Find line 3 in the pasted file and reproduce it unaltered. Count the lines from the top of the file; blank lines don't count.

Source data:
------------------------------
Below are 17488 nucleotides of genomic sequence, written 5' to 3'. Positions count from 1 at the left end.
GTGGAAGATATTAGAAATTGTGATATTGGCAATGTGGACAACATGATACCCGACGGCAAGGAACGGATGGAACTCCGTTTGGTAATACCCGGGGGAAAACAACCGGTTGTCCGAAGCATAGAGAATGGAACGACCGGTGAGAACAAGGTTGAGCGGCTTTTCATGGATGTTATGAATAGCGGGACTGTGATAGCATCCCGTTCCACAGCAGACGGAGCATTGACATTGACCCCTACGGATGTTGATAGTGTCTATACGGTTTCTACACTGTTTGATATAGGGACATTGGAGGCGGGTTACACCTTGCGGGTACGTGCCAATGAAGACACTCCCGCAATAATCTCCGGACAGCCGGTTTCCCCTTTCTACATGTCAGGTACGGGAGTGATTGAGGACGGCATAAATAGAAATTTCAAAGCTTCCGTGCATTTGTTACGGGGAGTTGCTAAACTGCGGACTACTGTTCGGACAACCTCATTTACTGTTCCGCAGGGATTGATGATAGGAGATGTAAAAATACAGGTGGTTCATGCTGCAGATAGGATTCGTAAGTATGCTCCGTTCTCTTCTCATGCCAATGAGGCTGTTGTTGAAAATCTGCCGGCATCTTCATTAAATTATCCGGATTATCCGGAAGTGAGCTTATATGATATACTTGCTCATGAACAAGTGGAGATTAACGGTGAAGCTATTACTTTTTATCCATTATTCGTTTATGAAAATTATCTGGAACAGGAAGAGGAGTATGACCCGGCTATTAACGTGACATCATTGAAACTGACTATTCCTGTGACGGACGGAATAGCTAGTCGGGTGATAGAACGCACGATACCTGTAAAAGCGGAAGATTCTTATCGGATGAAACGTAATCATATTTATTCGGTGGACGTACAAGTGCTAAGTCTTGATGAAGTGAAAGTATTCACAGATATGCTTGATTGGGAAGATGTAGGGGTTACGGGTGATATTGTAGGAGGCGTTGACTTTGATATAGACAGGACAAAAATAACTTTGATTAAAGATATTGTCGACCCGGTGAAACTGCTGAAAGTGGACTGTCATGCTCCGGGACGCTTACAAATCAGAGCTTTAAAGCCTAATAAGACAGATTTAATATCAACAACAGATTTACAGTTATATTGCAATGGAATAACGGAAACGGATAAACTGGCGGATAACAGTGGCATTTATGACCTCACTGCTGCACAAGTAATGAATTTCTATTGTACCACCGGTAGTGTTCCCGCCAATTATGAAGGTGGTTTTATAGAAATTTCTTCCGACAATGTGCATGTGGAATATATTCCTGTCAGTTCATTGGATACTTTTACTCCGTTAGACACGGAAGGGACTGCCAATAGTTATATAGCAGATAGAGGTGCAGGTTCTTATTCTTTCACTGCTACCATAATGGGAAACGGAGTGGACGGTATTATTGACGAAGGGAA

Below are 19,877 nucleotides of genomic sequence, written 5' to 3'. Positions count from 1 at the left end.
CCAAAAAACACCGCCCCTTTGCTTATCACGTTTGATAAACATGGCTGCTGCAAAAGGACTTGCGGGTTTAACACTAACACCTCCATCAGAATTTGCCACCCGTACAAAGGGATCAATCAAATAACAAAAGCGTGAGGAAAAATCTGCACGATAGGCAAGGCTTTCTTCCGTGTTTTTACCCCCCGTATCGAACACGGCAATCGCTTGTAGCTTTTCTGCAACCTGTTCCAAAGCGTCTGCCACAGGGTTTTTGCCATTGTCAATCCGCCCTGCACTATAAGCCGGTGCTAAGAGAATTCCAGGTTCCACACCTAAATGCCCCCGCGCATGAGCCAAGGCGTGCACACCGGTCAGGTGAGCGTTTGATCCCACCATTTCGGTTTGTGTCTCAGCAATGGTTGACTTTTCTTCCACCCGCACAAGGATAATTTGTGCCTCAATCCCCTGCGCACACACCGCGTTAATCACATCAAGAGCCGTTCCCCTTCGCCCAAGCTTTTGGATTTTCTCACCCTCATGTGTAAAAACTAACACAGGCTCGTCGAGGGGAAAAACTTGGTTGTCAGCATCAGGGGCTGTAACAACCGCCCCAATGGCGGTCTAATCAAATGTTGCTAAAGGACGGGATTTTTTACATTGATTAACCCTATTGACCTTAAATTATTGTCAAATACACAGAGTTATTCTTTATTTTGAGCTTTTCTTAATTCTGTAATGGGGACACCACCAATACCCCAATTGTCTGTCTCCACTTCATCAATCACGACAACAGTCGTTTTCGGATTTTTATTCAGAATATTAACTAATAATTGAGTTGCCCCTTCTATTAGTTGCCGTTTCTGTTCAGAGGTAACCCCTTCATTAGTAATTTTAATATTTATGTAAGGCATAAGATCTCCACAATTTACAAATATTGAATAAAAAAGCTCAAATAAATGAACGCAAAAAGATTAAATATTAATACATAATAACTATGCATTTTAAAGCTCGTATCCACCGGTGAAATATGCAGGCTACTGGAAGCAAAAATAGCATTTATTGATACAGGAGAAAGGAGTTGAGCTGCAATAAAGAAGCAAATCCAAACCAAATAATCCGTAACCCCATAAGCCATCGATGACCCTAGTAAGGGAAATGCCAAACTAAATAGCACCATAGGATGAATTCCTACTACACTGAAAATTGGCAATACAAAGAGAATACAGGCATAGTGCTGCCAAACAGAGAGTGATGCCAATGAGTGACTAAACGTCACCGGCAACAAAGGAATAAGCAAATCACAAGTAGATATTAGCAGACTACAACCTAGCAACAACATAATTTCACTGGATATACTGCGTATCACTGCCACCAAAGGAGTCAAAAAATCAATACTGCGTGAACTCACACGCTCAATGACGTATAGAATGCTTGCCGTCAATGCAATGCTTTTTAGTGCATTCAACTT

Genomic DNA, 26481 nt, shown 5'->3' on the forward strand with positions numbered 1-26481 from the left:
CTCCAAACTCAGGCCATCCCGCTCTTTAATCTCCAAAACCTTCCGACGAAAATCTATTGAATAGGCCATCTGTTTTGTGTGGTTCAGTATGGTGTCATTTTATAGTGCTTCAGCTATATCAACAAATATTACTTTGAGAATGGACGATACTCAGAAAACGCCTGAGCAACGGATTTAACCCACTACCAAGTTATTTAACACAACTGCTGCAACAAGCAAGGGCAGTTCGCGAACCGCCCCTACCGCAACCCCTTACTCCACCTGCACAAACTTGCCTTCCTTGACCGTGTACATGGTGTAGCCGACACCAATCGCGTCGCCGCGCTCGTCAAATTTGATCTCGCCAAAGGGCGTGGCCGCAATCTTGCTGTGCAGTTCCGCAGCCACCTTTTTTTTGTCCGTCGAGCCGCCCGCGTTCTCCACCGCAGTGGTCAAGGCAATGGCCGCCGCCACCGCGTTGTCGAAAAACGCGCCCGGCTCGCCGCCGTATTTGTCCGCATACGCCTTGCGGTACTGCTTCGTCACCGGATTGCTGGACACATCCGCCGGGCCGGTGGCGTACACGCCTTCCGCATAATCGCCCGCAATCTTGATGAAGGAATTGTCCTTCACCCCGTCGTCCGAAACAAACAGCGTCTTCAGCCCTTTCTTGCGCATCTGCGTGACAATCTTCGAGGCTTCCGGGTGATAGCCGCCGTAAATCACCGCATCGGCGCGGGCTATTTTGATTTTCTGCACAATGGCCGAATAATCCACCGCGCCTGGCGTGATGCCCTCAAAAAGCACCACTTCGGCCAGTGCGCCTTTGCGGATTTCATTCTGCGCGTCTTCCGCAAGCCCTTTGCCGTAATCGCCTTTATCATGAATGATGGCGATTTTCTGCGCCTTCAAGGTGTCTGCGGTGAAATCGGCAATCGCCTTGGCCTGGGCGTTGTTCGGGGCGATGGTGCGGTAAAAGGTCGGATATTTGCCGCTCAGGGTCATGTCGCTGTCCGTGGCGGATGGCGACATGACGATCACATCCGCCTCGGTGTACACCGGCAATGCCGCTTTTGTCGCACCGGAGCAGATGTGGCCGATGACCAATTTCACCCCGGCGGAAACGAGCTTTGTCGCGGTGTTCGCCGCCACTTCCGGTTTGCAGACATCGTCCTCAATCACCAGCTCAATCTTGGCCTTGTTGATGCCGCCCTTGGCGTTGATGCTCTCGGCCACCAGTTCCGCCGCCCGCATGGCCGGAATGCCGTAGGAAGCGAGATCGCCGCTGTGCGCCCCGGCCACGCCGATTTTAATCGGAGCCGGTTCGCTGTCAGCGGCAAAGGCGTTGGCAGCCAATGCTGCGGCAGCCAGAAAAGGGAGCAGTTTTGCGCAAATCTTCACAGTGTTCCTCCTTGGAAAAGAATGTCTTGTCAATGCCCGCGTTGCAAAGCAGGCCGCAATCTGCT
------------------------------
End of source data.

Below are 19,877 nucleotides of genomic sequence, written 5' to 3'. Positions count from 1 at the left end.